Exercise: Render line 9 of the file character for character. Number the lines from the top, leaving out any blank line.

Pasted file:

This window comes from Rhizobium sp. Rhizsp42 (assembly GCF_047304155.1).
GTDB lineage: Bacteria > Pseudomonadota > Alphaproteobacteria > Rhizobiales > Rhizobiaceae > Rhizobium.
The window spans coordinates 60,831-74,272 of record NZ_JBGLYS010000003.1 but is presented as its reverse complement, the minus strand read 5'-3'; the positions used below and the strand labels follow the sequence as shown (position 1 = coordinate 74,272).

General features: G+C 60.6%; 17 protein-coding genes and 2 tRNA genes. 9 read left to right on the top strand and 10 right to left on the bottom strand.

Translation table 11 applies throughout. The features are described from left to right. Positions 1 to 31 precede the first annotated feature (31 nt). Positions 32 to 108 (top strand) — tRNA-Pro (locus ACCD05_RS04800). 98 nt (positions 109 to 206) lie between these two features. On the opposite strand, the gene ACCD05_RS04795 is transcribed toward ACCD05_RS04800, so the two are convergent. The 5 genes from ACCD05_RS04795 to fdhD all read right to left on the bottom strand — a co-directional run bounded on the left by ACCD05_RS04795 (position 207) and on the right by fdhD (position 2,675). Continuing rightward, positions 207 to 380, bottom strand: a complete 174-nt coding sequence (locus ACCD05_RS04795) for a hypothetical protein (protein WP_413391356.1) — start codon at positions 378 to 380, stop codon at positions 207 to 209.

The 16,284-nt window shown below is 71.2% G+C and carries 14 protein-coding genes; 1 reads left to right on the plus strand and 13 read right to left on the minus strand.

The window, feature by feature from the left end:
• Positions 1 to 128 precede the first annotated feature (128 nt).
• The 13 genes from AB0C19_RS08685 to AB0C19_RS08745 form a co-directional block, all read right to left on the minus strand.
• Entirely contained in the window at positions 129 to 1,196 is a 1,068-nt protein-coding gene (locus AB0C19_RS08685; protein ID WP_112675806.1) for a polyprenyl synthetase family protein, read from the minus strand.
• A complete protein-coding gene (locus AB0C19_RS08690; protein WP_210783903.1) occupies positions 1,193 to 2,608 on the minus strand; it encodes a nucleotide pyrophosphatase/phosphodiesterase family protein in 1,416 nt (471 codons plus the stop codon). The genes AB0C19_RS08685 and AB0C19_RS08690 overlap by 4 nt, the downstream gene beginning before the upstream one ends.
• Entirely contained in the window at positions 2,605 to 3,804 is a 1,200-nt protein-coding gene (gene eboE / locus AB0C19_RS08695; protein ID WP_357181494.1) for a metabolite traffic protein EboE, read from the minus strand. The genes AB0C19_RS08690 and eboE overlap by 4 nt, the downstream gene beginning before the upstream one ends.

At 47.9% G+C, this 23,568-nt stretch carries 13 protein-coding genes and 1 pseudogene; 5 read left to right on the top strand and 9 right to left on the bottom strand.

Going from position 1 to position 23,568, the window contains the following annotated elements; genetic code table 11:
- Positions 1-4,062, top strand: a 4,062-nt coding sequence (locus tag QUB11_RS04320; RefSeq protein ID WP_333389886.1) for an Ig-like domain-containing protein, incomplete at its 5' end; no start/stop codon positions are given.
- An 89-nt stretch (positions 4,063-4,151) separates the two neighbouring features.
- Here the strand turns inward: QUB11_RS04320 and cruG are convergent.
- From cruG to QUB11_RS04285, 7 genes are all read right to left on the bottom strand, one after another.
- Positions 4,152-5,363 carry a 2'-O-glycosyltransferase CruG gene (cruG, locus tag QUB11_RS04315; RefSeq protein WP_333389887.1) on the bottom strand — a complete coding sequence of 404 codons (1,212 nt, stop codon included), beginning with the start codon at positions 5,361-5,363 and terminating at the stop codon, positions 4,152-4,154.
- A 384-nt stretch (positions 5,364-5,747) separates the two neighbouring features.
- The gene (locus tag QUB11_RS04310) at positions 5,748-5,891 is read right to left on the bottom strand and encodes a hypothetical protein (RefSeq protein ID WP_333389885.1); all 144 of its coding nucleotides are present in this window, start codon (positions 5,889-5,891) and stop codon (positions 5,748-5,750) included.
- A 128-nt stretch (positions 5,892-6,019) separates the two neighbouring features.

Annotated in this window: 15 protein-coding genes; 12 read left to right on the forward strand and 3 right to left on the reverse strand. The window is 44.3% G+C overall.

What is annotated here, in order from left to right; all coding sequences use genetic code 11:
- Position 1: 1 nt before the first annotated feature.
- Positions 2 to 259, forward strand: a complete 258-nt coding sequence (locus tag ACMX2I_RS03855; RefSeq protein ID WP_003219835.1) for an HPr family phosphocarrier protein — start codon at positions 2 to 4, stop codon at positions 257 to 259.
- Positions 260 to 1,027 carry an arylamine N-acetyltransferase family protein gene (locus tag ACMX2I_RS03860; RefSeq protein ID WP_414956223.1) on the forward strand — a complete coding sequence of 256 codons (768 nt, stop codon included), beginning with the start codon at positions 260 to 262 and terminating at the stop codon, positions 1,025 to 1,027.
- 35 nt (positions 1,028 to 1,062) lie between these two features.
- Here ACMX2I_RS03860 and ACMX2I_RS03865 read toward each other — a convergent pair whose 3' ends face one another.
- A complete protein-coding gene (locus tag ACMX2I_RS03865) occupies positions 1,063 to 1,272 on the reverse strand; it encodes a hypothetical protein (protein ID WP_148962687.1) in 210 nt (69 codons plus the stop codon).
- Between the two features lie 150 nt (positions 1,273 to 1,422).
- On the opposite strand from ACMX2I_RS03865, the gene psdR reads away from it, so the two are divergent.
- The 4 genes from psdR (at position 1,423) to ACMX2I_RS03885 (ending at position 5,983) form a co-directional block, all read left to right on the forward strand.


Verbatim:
• The 13 genes from AB0C19_RS08685 to AB0C19_RS08745 form a co-directional block, all read right to left on the minus strand.